The Year in World Literature (Vol. 86)
The Year in World Literature by William Riggan
The two biggest literary events of 1994 outside the Anglo-American orbit both occurred in France and both involved posthumous publications.
The first came in April with the much-belated release of Albert Camus's final, incomplete novel, Le premier homme (The First Man), thirty-four years after the Nobel Prize-winning author's death in a car crash. Long withheld from publication by his family both because the manuscript was unfinished and because of the strong opposition it surely would have aroused among staunch Gaullists and ardent supporters of Algerian independence alike, the novel interweaves three basic story lines: the Algiers childhood of one Jean Cormier, a figure closely resembling the young Camus; the adult Cormier's quest to learn about his father, killed at the Battle of the Bulge when the boy was only ten; and the history of French Algeria, at the point now when it was about to vanish. (The vast majority of pieds-noirs or French Algerians fled to France in 1962 upon the triumph of the Front de Libération Nationale and the onset of negotiations between the FLN and the French government that led to Algerian independence.) A complex, ambitious, and ambiguous work, the novel has occasioned endless and heated debate in France ever since its springtime release and has racked up astronomic sales figures as well (50,000 hardback copies sold the first week). Originally, Le premier homme would likely have been issued at approximately the time of the pieds-noirs' flight; in a large irony of history, it now appears as Algeria is again slipping almost ineluctably into sociopolitical chaos, fueled by—among other factors—FLN decline and Muslim fundamentalism and aggravated by a virulent strain of hostility toward North African immigrants among the more nationalistic elements in France. The novel is a marvelous evocation of childhood, of a particular time and place, and of the pieds-noirs' right to be heard; it may also help to some degree toward an understanding of how the present troubles came about.
Even more remarkable perhaps than the publication of Camus's manuscript was the discovery and release of Jules Verne's long-lost 1863 novel Paris au XXe siècle (Paris in the Twentieth Century). The work is nothing less than astonishing in its clairvoyance, as Verne envisions a Paris brimming with electric railways, "gaz-cabs" that jam streets lit with electricity, air pollution from industrial discharges, recorded music blaring from loudspeakers, urban flight and concomitant suburban boom, and a general dominance by "machines and money," including faxes and computers—all of it much too familiar in the latter half of our century but more than prescient 130 years ago. The book's narrative, which follows a teenage orphan and would-be poet's unsuccessful efforts to integrate himself into the new society of no-nonsense business and assembly-line culture while continuing to preserve his artistic integrity and his love of classical literature, music, and painting, is minimalist, clearly serving only as a vehicle for the author's speculative description of what Paris in the 1960s would look like and feel like. It is a cold and cruel place, where naked ambition and avarice have killed all sensations of the heart, just as the city and society literally—if melodramatically—kill the sensitive young poet.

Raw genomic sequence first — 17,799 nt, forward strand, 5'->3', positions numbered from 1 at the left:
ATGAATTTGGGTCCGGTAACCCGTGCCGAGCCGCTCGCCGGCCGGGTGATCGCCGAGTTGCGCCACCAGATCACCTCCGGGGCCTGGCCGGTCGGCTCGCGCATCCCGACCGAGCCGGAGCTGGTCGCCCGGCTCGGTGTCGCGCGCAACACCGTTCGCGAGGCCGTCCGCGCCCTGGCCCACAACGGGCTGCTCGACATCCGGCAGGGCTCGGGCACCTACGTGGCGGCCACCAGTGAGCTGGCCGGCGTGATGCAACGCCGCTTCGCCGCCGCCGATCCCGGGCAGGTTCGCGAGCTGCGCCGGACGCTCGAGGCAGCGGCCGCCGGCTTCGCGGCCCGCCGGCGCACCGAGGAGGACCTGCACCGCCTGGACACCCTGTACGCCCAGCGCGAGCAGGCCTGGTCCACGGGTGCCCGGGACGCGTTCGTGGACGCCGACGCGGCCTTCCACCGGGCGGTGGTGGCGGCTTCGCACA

Aside from the Camus and Verne works, "La Francophonie"—the French-speaking world outside France proper—dominated French letters in 1994. The poet and essayist Edouard Glissant of Martinique brought out his second novel, a huge and ambitious effort titled, appropriately, Tout-Monde (All the World). The "world" or universe it depicts is one marked by créolité , a creolization of peoples, language, genres—of all facets of human life and endeavor, a commingling amply reflected in the very nature and structure of this massive, all-encompassing opus, which takes the reader on a world tour and international...
(The entire section is 3,591 words.)